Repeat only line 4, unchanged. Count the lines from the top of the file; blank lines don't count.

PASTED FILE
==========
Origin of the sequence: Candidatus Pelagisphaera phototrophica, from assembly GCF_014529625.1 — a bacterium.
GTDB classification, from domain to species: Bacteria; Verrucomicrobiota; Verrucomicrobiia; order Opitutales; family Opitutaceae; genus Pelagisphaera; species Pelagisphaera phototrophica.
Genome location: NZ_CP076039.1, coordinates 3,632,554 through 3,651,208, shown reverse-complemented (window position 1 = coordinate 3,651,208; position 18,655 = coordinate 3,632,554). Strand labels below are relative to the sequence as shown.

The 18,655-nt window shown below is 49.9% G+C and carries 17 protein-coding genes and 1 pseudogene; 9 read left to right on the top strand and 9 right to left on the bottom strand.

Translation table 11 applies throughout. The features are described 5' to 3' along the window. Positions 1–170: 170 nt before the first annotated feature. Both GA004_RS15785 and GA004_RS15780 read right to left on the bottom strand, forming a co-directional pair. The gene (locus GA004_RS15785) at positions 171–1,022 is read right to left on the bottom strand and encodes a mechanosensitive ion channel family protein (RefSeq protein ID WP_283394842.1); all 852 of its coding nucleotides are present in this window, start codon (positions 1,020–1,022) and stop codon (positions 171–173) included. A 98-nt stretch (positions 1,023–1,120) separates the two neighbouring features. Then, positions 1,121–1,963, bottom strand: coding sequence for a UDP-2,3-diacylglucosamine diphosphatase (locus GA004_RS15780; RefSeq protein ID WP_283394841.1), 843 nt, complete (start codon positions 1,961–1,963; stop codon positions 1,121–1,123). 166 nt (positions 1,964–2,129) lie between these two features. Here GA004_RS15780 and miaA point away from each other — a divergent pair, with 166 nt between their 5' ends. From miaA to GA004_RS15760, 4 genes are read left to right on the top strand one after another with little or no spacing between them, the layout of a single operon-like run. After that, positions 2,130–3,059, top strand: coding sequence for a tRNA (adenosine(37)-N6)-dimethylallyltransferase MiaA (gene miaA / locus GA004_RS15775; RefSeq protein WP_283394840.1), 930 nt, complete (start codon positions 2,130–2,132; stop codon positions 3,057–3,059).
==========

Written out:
The 18,655-nt window shown below is 49.9% G+C and carries 17 protein-coding genes and 1 pseudogene; 9 read left to right on the top strand and 9 right to left on the bottom strand.